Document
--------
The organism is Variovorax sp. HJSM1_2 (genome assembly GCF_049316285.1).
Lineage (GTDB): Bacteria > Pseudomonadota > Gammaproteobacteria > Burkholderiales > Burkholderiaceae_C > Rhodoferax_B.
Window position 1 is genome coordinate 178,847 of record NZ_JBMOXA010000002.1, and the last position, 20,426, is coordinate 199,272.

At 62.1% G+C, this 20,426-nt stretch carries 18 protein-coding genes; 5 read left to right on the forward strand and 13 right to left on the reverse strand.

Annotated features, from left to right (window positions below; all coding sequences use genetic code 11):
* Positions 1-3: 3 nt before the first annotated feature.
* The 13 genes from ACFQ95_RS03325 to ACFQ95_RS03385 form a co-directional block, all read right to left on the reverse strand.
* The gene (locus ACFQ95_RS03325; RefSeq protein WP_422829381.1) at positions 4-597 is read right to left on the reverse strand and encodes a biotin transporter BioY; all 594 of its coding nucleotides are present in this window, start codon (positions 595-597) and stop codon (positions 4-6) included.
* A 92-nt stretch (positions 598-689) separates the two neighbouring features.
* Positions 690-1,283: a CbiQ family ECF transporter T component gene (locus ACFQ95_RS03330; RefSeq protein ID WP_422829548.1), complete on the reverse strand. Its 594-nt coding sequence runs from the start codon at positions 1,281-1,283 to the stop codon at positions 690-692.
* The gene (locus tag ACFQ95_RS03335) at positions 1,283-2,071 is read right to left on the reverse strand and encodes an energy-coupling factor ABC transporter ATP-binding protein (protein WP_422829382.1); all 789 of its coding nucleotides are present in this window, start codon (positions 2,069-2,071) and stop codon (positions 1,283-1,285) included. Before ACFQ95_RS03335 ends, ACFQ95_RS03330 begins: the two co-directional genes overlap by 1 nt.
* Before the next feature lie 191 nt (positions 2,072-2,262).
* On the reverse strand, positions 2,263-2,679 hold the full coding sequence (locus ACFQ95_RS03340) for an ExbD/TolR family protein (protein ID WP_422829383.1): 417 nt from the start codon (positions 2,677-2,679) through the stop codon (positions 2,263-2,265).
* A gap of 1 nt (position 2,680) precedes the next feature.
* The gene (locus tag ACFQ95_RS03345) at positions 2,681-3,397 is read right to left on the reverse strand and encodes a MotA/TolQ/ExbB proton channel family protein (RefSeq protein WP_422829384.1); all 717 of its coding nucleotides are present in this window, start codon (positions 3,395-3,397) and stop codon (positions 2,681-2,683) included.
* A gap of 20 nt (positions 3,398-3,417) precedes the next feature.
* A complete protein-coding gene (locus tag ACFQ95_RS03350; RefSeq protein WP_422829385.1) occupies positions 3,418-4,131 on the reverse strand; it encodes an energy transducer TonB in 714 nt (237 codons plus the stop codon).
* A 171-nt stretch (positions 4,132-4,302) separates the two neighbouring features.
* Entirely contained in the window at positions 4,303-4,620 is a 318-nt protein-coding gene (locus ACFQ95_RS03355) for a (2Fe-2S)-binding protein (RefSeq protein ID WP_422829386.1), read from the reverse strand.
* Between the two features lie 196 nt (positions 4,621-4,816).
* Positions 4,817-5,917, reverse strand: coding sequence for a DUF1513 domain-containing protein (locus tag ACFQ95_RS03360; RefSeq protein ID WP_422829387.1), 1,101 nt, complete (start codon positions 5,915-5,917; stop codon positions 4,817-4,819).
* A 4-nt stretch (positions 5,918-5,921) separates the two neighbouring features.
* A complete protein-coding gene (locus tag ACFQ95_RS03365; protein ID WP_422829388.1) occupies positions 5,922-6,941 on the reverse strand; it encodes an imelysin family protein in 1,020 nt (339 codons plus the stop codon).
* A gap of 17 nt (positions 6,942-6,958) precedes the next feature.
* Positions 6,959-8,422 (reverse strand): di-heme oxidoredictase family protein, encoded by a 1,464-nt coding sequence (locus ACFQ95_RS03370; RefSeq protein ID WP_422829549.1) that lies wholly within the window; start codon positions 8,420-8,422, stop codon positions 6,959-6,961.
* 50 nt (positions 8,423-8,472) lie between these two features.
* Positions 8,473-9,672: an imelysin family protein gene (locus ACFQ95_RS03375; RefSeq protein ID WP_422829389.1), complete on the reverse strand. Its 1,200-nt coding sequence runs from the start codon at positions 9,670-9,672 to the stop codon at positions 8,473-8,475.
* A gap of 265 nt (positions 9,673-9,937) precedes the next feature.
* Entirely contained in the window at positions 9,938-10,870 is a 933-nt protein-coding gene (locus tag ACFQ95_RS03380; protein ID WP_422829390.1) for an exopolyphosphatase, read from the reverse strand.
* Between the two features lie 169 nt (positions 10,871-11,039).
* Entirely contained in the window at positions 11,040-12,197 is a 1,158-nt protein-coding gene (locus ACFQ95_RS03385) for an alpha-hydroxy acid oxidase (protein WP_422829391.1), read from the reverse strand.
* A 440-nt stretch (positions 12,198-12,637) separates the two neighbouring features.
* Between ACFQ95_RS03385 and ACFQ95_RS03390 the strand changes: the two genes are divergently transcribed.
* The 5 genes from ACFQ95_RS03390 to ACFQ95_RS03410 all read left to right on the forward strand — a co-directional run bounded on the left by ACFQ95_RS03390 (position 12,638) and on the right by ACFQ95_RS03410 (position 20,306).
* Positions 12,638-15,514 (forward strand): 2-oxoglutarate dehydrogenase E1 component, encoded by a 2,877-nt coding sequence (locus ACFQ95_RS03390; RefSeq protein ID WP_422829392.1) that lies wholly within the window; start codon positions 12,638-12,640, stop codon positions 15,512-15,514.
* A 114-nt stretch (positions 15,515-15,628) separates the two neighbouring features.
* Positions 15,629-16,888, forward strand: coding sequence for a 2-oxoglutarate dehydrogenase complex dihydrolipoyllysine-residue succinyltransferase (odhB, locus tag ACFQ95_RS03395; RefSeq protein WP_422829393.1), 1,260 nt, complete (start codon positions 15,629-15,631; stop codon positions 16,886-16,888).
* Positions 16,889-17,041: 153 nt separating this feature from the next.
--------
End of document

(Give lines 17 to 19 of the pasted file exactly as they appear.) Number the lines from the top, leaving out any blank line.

* A complete protein-coding gene (locus tag ACFQ95_RS03350; RefSeq protein WP_422829385.1) occupies positions 3,418-4,131 on the reverse strand; it encodes an energy transducer TonB in 714 nt (237 codons plus the stop codon).
* A 171-nt stretch (positions 4,132-4,302) separates the two neighbouring features.
* Entirely contained in the window at positions 4,303-4,620 is a 318-nt protein-coding gene (locus ACFQ95_RS03355) for a (2Fe-2S)-binding protein (RefSeq protein ID WP_422829386.1), read from the reverse strand.